Tuxedo shirt half-tucked, jacket still on, tie loosened and collar open, bottle of Crown grasped around the neck and at my hip. That’s how I crossed the hotel lobby and that’s how my friends’ wedding weekend began to end for me.
“You look like a villain, the Penguin or something,” commented Brian, another friend in the wedding party.
His observation may have proven to be somewhat prophetic. I would soon journey into personal realms uncharted, or at least step just across the border.
The wedding was beautiful and unique, creatively and lovingly planned by the bride and groom as a representation of themselves and their friends. Baseball motif, a theme song for each member of the wedding party. My friends pulled off an original, sincere occasion they’ll cherish as they grow old together.
As is the nature of these events, family and friends were grown beyond the immediate trees of the bride and groom. Lives were connected and paths crossed.
One of my connections and new friends from the weekend is writer J. Travis Grundon. Travis, whose work includes bold, edgy and sometimes horror-themed fiction, has been a contributor and editor for multiple anthologies.
As we travelled the matrimony periphery of the weekend, Travis and I discussed our writing. He mentioned an anthology he had in the works, a collection of transgressive fiction entitled Fracas: A Collection of Short Friction. I wasn’t familiar with transgressive fiction. Travis explained to me that the genre casts characters who often act contrary, sometimes to the extreme, to social norms and deals with extreme, at times taboo, topics. Then he mentioned he was still looking for stories for the collection and invited me to submit something. I appreciated the suggestion, but wondered if I actually had anything that would be a good fit.
A couple of weeks passed and I settled into the thought that I likely had nothing that would work in Travis’ anthology. Then something funny happened on the way to another weekend of sake-buzzed Facebook status updates.
On a Thursday, I noticed a Facebook post that a story by the recent groom, Todd Theroff, would be appearing in Fracas. Then there was a comment by Todd that he had heard I was going to have a story in the collection. Next, Travis’ sent me a text asking if I would be submitting something. By now, it was Saturday.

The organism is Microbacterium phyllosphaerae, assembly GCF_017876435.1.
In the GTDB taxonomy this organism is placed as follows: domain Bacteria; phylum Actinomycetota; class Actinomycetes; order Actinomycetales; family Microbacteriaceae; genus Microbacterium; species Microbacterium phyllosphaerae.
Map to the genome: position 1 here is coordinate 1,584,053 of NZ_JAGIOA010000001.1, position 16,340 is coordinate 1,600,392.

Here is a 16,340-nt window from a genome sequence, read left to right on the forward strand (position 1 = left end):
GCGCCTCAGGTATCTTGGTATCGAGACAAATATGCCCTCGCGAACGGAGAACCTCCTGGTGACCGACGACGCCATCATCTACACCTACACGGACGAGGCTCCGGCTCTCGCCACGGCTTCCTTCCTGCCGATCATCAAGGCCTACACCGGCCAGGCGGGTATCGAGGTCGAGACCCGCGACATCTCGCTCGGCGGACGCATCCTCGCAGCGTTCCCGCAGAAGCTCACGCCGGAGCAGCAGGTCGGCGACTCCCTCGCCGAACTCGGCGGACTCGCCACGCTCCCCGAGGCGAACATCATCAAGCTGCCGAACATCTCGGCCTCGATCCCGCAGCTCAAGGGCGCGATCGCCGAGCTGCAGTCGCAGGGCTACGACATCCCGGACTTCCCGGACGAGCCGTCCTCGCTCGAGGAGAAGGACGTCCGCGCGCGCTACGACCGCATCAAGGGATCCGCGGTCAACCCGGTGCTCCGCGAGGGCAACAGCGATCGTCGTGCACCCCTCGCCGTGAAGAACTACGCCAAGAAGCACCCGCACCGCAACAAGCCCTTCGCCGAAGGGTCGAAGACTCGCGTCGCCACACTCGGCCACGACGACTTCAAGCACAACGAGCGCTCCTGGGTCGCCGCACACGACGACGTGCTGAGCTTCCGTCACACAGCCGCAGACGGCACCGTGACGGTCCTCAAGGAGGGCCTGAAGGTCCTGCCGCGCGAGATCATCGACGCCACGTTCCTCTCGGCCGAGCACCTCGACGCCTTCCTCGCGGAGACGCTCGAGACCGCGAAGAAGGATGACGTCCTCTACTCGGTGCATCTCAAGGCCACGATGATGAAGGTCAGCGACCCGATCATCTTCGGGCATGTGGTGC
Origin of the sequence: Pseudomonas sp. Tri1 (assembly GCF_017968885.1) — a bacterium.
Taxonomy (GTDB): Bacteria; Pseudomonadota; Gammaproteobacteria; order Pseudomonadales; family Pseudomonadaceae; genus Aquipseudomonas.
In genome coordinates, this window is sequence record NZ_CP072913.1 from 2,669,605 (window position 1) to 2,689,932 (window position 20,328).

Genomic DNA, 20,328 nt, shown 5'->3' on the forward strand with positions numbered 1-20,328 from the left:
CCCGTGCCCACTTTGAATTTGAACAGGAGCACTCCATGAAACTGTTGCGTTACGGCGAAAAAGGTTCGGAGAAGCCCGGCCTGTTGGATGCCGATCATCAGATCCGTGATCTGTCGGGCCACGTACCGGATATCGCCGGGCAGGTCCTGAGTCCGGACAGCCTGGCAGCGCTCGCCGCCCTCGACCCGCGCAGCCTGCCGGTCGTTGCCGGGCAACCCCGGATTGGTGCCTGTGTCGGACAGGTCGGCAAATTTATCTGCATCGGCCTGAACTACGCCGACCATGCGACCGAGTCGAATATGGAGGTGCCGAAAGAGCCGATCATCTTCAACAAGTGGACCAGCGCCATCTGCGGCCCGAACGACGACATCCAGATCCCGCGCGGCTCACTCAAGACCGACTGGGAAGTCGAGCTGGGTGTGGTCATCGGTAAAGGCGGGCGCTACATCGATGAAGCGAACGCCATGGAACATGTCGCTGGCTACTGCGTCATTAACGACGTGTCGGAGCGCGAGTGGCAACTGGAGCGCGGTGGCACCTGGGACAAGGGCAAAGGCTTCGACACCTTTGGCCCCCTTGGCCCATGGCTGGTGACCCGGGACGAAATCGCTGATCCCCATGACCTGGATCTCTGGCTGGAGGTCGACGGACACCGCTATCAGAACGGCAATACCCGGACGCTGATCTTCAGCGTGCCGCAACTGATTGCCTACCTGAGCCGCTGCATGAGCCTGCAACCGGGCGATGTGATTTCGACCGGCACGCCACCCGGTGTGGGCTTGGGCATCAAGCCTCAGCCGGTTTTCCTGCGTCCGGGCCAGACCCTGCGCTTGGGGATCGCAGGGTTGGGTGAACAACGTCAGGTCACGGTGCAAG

“How long do I have?” I asked.
“I’ll do my best.”
I packed up my laptop and headed to one of my favorite sake serving bars. With the Hakutsuru Draft poured, I gathered up a few random, rogue paragraphs, collected overheard bits of conversation and tried to sink into places of my consciousness opened by the sake and general contemplation. It had to be different than my other writing. It had to push the envelope, at least for me.
I’m not exactly a prude. I’m definitely no saint. My optimism is tempered with caution and realism. I like my art, music and film flavored with a bit of darkness. Still, I knew I needed to go at least a little further for this piece.
Three bottles of sake later, I had a solid start on something a little different for me. I also had a direction for the rest of the story. The next two days, around sleep and work on Monday, I finished a first draft to submit to Travis. A first draft that included the first sex scene I’ve ever written. Sort of.
I qualify that last declaration because my first sex scene is pretty tame by today’s standards. But, fact is, believe or not, I had never really gone there in my writing. With the impetus to get together something to submit for the collection, I opened myself up to ideas and scenes outside of my usual writing box. I stretched a bit in my writing. For that, and including me in Fracas, I have Travis to thank.
I have a feeling that, in the context of the finished anthology, my story will seem like Jimmy Olsen stumbled onto the street where Charles Bukowski lives in an apartment over William Burroughs’ garage. Just the same, I’m excited to be included and am very much looking forward to sharing pages with several talented writers creative and courageous enough to write beyond the many still existing social boundaries, challenging us all to examine, from different angles and on multiple levels, our lives, our world and ourselves.